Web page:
Brutal police operations in Kabardino-Balkaria in recent months have prompted some experts to conclude that the republic’s governor is building a “police republic.” Yuri Kokov has ruled Kabardino-Balkaria since December 2013, although he was officially appointed governor in October 2014. A career police official, Kokov had led key departments in the Russian Ministry of Interior headquarters in Moscow—the Department for Combatting Organized Crime and the Department for Combatting Extremism. Kokov’s critics say he is obsessed with fighting extremism but does little to improve the economic conditions of Kabardino-Balkaria’s people. Police abuse and a worsening economy are a dangerous combination that could cause a social implosion, according to some analysts (Kavkazskaya Politika, September 2).
Kabardino-Balkaria was a quiet region with a resort-oriented economy before the large-scale attack on its capital, Nalchik, in 2005, when scores of militants staged a coordinated attack on republican government offices but were quickly repelled by security forces. In fact, the attackers suffered almost three times as many losses as the government forces. By comparison, a similar attack on Ingushetia in 2004 left nearly 70 servicemen dead, while the militants suffered almost no casualties. The unusual ratio of the losses in the Kabardino-Balkaria attack led some observers to conclude that the attackers were intentionally provoked by the police as a pretext to launch a campaign of intimidation and pressure against the republic’s growing Muslim community.
Some analysts say that the current campaign against the militants in the republic is moving it back to the period before the 2005 attack. This past July (YouTube, July 24) and August (YouTube, August 3), government forces launched two large-scale special operations in Nalchik, killing 12 alleged militants. In both special operations, heavy military equipment was used in densely populated city areas. The operations sparked an uproar among local residents—one of them, Rimma Gukova, launched an online petition to Russia’s president and parliament, demanding they put an end to the armed campaign in the republic. The petition said that people in the republic were tired of the constant special operation regimes and protested the killings of both the practicing Muslims and police. The petition demanded that “the killings and illegal persecution of the young people” be halted (Kavkazsky Uzel, August 19).
The worsening security situation in Kabardino-Balkaria has been accompanied by less than impressive economic indicators. After Yuri Kokov came to power, he reportedly identified his own personal grand economic project—the restoration of the Tyrnyauz tungsten and molybdenum ore processing plant, which was one of the largest enterprises in the republic before it went into decline. The project has not yet started and its prospects remain dim given Russia’s current financial downturn. Kabardino-Balkaria persistently lags behind the rest of Russia’s regions and, in some respects, even behind the other republics of the North Caucasus, which are not known for their outstanding economic performance themselves. The republic never recovered from the slump in goods and services in 2013 and has not been able to return to the level of 2012, although its agricultural sector has developed steadily throughout this period. At the same time, Kabardino-Balkaria is not considered to be among the most volatile republics of the region, which means it is not the recipient of the kind of large budgetary funds from Moscow that Ingushetia, Chechnya and Dagestan each receive. Hence, the republic runs a growing debt, which currently amounts to about $100 million (Kavkazskaya Politika, September 2).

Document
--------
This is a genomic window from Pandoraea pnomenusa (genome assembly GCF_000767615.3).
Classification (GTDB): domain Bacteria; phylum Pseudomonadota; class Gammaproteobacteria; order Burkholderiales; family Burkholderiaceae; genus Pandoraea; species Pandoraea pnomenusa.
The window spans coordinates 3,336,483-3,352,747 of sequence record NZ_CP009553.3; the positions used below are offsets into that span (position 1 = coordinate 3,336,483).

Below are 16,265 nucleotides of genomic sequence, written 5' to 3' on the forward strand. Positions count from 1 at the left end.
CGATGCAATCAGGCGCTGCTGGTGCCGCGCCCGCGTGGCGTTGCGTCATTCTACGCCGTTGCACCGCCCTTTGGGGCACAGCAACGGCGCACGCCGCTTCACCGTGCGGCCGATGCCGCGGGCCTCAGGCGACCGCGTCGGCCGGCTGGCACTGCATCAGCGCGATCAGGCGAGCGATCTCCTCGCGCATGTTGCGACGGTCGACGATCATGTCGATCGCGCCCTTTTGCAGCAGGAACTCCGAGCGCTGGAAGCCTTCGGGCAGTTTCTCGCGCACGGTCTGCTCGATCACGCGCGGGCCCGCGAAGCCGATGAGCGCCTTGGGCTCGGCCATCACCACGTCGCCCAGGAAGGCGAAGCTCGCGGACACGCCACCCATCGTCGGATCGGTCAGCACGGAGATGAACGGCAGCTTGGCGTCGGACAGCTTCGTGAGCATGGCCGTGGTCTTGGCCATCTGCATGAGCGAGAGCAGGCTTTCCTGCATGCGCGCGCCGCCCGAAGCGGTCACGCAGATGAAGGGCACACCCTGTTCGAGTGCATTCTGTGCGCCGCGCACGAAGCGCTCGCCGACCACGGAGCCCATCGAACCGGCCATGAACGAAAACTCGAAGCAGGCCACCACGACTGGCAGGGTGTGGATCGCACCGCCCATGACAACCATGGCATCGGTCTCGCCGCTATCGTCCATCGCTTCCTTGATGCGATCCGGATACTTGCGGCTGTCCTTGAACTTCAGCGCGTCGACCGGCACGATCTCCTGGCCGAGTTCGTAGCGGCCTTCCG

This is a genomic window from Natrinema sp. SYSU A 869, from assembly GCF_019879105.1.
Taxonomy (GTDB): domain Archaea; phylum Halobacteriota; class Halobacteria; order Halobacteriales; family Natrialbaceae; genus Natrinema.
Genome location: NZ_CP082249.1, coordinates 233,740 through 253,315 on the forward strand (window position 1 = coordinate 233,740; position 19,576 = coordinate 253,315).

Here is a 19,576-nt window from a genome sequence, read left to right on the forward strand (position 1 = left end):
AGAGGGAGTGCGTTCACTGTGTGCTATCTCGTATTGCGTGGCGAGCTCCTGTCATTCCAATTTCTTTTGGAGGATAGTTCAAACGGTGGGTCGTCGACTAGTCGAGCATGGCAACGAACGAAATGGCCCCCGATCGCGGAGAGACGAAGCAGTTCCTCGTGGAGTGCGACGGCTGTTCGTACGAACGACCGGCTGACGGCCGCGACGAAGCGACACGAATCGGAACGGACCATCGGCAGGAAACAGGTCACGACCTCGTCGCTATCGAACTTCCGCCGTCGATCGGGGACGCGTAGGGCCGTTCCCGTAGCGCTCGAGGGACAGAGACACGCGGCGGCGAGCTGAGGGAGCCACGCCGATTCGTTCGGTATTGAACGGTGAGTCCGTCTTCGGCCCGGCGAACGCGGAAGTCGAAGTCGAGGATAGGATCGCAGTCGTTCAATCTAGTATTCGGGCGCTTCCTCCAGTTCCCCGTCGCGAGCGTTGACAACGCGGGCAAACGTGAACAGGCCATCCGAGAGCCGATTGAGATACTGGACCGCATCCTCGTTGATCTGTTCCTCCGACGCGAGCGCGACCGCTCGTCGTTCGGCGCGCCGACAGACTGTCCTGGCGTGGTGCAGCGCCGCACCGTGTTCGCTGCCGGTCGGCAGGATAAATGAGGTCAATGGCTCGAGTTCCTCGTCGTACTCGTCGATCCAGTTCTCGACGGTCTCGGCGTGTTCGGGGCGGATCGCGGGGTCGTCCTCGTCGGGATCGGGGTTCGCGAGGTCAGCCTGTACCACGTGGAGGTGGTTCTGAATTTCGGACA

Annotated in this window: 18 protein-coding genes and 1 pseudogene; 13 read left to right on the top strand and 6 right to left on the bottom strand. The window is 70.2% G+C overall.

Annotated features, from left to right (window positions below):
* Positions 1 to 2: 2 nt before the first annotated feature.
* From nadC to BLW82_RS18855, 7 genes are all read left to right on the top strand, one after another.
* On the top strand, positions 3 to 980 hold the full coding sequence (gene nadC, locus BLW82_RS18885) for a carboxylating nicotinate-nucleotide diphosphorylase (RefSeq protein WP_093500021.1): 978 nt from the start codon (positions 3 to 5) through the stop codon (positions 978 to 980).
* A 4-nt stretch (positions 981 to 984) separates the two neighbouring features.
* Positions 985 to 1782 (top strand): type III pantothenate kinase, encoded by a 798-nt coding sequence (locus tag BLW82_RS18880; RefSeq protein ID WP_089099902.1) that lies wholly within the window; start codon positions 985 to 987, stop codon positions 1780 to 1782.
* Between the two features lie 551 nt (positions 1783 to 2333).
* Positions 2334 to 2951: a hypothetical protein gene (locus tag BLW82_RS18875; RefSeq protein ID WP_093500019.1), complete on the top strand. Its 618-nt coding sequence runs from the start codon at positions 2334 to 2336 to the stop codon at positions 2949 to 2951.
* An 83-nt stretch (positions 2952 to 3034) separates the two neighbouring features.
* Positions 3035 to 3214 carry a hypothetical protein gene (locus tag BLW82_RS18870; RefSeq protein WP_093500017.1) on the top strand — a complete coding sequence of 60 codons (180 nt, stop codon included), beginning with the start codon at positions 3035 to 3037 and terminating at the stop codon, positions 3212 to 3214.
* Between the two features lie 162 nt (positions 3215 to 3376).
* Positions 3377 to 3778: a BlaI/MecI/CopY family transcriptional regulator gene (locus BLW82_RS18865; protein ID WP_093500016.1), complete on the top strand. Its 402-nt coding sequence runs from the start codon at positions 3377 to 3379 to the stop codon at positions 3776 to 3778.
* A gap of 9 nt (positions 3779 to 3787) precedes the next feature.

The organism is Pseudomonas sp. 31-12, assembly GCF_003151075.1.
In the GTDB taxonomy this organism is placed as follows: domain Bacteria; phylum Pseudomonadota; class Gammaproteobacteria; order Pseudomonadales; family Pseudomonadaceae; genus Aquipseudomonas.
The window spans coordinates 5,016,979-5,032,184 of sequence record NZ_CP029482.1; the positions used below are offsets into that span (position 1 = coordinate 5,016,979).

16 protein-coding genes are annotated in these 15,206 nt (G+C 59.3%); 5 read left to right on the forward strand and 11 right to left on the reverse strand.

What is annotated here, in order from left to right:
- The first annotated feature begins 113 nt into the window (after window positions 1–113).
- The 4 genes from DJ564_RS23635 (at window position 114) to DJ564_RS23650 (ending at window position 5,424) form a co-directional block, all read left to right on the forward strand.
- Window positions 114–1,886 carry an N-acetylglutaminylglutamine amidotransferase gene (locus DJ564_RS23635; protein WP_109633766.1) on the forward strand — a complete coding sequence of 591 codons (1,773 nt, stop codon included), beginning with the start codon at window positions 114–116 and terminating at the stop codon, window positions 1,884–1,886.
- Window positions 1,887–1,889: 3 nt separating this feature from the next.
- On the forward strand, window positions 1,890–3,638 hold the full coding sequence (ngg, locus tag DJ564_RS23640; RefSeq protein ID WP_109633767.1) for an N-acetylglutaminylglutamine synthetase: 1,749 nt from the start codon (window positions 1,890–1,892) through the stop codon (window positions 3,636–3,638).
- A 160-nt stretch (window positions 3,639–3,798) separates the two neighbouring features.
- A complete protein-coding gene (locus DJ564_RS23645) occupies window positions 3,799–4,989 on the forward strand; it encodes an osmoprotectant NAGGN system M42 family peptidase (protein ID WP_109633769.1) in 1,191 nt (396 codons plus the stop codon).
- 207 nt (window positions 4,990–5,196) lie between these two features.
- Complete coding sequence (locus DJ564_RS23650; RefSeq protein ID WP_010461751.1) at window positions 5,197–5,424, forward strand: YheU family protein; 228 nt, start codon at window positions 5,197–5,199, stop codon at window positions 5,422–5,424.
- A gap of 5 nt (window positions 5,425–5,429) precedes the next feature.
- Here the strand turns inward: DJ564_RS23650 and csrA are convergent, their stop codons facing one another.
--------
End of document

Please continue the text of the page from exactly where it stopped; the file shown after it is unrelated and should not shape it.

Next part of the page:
The spike in violence in Kabardino-Balkaria and the growing discontent among its inhabitants does not mean Yuri Kokov is a particularly savage representative of the Russian police force. It is notable that the main addressee of the petition against violence in the republic was not the governor, but the Russian federal authorities. It appears that the residents of Kabardino-Balkaria are perfectly aware of who decides how much violence is allowed in the republic at any given time. Large-scale police operations in Kabardino-Balkaria and elsewhere in the North Caucasus may simply be part of the larger game that Vladimir Putin is playing with the West, desperately trying to strike an alliance with the West against Islamists while sweeping the annexation of Crimea and Russia’s covert involvement in eastern Ukraine under the rug (Kremlin.ru, September 4).
Whatever the true motivation for the spike of violence in Kabardino-Balkaria, residents of the republic are certainly tired of living in fear during a time of official peace and are demanding an end to the government’s quasi-military campaign. Economic grievances may further amplify the brewing discontent of the people in Kabardino-Balkaria and could force Moscow to consider replacing the republic’s governor.